The New York Times’ reporting on Trump’s tax returns disclosed by Littlejohn revealed that the self-proclaimed billionaire had paid no federal income tax in 10 of the previous 15 years because he reported losing more money than he made. As a presidential candidate, Trump had refused to release his returns, despite other presidential candidates doing so voluntarily for decades. The Times’ reporting not only cast doubt on Trump’s carefully cultivated image as a business genius but also raised concern over the incentives for him to use the presidency to reduce his debts.

But none of that mattered to Judge Ana Reyes, who at sentencing called Littlejohn’s disclosure of Trump’s filings “an attack on our constitutional democracy.” Reyes also likened Littlejohn’s case to the Jan. 6 attacks on the Capitol, and said: “It cannot be open season on our elected officials — it just can’t.”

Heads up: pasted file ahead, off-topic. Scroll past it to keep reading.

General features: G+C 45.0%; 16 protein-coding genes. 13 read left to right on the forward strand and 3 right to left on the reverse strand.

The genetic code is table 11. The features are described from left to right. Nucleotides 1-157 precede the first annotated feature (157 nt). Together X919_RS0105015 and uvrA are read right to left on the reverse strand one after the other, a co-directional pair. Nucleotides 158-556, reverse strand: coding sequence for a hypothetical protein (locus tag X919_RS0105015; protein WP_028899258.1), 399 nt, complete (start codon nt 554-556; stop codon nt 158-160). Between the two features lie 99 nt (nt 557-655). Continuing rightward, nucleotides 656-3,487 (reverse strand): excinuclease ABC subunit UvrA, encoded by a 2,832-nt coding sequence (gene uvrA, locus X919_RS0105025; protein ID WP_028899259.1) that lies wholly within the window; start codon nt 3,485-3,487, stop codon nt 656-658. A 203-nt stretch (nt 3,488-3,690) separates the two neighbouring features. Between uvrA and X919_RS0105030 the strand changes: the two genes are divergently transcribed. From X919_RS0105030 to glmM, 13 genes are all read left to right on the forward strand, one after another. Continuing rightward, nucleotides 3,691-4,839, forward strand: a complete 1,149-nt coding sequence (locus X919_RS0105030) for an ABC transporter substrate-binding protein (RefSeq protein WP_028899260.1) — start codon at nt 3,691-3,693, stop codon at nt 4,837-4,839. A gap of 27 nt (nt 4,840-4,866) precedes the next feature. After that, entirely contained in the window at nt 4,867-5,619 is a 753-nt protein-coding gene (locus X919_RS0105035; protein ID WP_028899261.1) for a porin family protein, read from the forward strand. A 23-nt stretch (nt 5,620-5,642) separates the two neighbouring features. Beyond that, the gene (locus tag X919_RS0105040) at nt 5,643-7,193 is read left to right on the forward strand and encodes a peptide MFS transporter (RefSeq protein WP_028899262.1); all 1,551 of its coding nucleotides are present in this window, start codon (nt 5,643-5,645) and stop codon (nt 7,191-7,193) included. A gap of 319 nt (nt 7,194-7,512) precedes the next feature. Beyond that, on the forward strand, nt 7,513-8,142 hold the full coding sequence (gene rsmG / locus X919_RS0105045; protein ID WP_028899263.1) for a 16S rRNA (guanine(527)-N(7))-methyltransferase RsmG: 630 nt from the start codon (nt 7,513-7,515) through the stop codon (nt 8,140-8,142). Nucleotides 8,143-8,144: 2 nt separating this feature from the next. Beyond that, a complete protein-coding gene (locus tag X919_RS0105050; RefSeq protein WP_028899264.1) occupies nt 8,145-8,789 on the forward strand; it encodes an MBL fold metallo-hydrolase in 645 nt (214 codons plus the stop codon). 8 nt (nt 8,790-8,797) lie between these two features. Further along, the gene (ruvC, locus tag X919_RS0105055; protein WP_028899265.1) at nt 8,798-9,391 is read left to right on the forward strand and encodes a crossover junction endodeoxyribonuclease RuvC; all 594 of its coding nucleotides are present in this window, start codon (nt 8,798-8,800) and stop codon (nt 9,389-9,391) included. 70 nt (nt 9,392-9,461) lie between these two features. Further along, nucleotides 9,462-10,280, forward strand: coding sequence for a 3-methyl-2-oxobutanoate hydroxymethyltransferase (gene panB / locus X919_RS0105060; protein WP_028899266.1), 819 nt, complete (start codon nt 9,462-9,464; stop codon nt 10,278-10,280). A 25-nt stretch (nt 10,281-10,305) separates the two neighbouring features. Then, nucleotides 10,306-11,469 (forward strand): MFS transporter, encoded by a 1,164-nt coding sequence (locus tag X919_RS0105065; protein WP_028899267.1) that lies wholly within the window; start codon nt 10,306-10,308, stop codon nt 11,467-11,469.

Leakers who act out of conscience can further democracy

Whistleblowers who provide information to the press may act outside the law. But sources who inform the public about government and private wrongdoing out of moral belief aren’t akin to the violent insurrectionists who tried to overthrow the government — many of whom have not yet faced justice or been punished far less for actually assaulting people, by the way.

Sources who act out of conscience to leak information to the press and expose wrongdoing are furthering our democracy, not attacking it. Had whistleblower Daniel Ellsberg not leaked the Pentagon Papers to the press, the American public may never have learned of the American government’s lies regarding the Vietnam War. Ellsberg, who was called the “most dangerous man in America” at the time of the leaks in 1971, was eulogized as a national hero when he died last year.

Whistleblowers like Ellsberg often resort to leaking documents to the press because they believe, based on their experience and observations, that working through official channels will not affect change and that government agencies will cover up, rather than investigate, malfeasance. Their sincere hope is that an informed public will be better able to more effectively pressure those in power to rectify abuses than they can themselves. They’re willing to take enormous personal risks to accomplish that goal.